Saltwater aquariums benefit from additional tests not mentioned here. There is a lot of overlap, though. The most popular tests for saltwater include:

  • Alkalinity
  • Salinity
  • Temperature
  • Nitrates
  • Phosphates
  • pH
  • Calcium
  • Magnesium

For more information about the suggested parameters for different types of aquariums, check out Hanna Instruments’ article.

Types of Aquarium Test Kits: Pros and Cons

Now that we have an idea of what we’re testing, what is the practical application of this in real life? Let’s take a look at the specific ways the water parameters can be tested.

Test Strip

Among the most popular ways of testing is the test strip. This consists of submerging a long strip into the aquarium water which then causes certain colors to appear on the strip. You can then compare the shades of color with a color guide in order to determine approximately what the specified levels are. This is popular for its ease of use and its speed; the whole test takes about one minute to be completed. A major drawback, however, is that it only gives a very broad idea of the levels and has been known to give false readings at times. If you are going to use this method, consider using two test strips from different manufacturers to cross reference and compare.

Liquid Test Kit

This type of test seems to generally be favored slightly over the test strip in terms of accuracy. It simply involves taking a small water sample in a test tube and adding drops of a solution which will turn the water a certain shade of color to be compared with a color chart. This will need to be done for each parameter that you are testing. It is slightly more time consuming, but not significantly so.

Digital tests

For pH levels specifically, you can use a digital tester which very simply requires you to dip the reader into the water solution and wait for a few seconds to allow the digital display to adjust and present the reading. This has been celebrated for accuracy and speed. It is limited to reading only pH, as well as water conductivity, which is related to, but not exactly, the hardness of the water (GH).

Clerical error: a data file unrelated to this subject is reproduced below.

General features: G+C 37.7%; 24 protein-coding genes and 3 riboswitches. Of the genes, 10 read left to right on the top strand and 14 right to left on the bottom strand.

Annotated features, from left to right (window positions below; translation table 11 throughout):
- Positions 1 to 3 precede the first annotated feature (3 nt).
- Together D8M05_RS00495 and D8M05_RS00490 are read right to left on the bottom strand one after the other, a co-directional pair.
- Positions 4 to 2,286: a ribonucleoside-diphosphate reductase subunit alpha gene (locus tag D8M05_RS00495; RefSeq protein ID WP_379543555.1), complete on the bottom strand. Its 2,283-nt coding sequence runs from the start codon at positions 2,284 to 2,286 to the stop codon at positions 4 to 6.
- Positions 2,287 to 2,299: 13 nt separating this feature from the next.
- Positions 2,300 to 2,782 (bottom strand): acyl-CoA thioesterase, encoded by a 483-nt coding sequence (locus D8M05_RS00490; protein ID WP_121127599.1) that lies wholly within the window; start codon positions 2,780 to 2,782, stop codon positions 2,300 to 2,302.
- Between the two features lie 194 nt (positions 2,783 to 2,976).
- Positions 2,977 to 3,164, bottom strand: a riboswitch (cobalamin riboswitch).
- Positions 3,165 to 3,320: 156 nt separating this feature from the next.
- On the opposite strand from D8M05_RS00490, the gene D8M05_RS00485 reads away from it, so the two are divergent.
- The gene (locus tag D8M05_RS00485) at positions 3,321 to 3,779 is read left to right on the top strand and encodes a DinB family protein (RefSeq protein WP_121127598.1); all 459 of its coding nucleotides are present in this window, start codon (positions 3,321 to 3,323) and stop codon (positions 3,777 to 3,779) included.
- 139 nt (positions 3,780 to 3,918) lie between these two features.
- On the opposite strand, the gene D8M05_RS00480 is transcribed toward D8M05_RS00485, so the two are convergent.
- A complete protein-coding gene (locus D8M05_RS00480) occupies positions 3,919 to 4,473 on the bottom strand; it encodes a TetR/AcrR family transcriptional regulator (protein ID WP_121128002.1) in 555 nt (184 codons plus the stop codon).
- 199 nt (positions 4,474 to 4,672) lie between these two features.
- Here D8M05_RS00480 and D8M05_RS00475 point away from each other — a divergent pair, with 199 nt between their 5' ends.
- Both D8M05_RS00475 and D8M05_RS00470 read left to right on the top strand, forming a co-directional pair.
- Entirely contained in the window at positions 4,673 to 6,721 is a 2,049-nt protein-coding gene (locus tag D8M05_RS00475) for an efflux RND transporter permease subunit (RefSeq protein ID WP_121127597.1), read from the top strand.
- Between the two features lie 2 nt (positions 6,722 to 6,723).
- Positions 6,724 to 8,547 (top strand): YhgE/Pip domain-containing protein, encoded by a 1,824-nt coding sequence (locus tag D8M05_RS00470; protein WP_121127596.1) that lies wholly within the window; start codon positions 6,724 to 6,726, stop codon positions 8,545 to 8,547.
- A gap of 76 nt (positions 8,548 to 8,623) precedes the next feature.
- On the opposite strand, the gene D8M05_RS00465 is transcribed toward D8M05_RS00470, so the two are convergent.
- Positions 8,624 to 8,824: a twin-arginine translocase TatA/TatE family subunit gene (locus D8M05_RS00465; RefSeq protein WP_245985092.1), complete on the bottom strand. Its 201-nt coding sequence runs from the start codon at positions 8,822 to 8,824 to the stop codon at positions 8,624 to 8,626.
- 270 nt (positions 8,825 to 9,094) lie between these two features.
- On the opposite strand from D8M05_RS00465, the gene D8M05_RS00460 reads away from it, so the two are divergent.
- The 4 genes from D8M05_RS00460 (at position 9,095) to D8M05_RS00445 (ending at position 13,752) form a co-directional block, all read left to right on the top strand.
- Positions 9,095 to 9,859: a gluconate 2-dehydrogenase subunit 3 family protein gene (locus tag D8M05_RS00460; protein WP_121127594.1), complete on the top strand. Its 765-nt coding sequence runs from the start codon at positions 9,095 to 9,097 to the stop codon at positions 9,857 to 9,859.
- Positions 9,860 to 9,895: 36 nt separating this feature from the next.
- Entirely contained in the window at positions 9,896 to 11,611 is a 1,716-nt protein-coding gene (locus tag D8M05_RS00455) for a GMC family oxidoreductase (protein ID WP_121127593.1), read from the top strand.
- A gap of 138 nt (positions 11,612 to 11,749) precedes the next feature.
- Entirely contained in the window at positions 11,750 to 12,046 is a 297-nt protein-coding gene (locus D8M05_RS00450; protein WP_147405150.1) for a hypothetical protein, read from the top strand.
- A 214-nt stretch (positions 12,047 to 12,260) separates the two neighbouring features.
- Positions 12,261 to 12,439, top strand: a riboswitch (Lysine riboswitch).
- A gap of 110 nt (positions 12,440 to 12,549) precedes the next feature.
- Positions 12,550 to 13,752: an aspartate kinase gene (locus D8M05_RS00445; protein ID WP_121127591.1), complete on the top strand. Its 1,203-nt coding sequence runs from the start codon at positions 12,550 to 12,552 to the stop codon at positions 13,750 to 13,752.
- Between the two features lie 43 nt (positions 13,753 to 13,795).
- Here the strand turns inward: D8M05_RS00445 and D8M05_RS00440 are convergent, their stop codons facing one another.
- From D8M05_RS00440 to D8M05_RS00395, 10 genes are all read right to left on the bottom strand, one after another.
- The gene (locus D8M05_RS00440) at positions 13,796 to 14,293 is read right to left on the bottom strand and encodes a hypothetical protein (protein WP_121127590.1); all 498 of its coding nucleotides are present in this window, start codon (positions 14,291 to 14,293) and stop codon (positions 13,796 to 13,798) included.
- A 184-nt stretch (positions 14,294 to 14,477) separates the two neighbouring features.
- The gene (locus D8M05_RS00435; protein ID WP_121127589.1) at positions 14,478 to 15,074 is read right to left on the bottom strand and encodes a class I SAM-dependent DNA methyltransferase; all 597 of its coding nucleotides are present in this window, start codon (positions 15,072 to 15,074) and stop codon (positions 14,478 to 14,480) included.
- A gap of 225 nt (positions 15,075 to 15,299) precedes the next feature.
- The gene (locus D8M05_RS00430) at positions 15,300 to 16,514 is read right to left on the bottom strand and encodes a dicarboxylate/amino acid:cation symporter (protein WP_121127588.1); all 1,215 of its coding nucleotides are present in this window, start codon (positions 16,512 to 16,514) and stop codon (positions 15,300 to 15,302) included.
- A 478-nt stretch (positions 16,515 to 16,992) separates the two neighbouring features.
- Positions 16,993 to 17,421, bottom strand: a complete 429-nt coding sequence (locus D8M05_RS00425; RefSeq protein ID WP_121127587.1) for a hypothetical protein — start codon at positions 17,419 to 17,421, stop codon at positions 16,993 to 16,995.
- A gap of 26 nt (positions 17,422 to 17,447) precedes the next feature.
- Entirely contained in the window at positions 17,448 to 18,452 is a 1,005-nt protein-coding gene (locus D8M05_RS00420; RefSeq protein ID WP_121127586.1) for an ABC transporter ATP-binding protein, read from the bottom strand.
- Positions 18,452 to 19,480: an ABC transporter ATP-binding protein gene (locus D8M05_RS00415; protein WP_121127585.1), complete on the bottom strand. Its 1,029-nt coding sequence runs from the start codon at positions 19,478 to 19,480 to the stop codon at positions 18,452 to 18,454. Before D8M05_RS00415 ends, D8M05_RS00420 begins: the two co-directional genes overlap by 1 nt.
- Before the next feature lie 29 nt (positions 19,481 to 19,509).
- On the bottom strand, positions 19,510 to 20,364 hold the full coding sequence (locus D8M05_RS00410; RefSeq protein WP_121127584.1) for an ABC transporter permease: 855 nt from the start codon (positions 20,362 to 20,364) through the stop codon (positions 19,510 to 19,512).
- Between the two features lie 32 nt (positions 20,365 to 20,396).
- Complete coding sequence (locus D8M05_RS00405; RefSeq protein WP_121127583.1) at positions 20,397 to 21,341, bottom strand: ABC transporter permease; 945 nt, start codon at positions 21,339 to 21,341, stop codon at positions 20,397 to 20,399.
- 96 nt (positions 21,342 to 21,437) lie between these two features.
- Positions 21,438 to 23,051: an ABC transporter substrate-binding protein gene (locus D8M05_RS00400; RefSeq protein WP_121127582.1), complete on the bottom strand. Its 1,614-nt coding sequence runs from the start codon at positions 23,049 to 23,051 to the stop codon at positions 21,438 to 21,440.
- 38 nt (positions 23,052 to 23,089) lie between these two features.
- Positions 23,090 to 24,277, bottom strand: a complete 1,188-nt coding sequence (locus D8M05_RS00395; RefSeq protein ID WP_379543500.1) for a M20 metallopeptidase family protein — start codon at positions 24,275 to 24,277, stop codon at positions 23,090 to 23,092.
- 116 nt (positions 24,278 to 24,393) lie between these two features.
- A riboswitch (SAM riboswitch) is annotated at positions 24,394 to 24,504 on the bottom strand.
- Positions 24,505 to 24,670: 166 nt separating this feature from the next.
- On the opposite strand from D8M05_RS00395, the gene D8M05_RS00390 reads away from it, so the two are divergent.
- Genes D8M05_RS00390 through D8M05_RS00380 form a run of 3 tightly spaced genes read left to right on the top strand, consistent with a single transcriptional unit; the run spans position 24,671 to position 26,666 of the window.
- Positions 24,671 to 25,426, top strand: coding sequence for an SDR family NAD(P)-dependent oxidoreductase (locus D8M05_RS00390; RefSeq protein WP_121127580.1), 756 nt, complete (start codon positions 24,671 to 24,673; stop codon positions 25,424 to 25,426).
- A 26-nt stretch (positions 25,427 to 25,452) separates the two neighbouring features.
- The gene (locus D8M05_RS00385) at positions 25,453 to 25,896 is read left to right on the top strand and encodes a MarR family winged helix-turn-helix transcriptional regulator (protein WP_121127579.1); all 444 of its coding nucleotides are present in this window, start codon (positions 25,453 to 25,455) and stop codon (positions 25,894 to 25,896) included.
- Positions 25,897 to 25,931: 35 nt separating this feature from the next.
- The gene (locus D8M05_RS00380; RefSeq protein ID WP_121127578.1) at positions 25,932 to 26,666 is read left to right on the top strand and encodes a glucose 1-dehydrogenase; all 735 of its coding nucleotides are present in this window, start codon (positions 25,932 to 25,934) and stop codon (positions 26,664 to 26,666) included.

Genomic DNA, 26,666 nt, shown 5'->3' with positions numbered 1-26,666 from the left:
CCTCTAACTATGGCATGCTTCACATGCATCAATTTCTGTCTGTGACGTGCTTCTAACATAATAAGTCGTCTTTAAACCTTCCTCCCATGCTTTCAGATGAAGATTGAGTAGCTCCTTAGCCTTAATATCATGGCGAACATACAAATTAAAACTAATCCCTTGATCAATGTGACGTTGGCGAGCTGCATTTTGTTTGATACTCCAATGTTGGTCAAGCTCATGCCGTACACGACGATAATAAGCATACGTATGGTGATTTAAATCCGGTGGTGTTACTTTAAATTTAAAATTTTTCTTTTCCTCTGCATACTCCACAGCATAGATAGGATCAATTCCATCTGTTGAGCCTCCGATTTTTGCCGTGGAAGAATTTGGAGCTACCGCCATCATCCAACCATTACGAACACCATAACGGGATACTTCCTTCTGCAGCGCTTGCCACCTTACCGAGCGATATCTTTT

Continuous Alert Readings

If there is one or two particular parameters that you’ve had difficulty maintaining, you may want to try this unique method of sticking a display on the inside wall that continuously reports a reading of that parameter. There is a margin of error which you’ll have to account for, but it is a great way to remain on alert for any dangerous levels of the measured parameter. These typically last anywhere from 6-12 months before needing replacement.


For the more advanced saltwater aquarist, you also have the option to send samples to a lab for testing via ICP-OES. This stands for “Inductively Coupled Plasma – Optical Emission Spectroscopy.” In this way, you can test for a very broad range of different elements, even beyond what over-the-counter tests can offer. Knowing these parameters can be important to sea life, and especially to maintaining a healthy environment for corals.


I like to think of water parameters in relation to monitoring the flight instruments on an airplane. Instead of flying a plane, though, you’re running a miniature ecosystem. It’s an easy thing to overlook, or to do only on occasion, but making a habit of regular testing and adjustment will work wonders to the health and longevity of your aquatic life. Now you know the basic building blocks of water parameters as well as the different way in which to monitor them. Maintaining this balance will make all the difference between failure and success in this hobby. The long-term effects of tending to these invisible elements may well make you the top aquarist among your friends!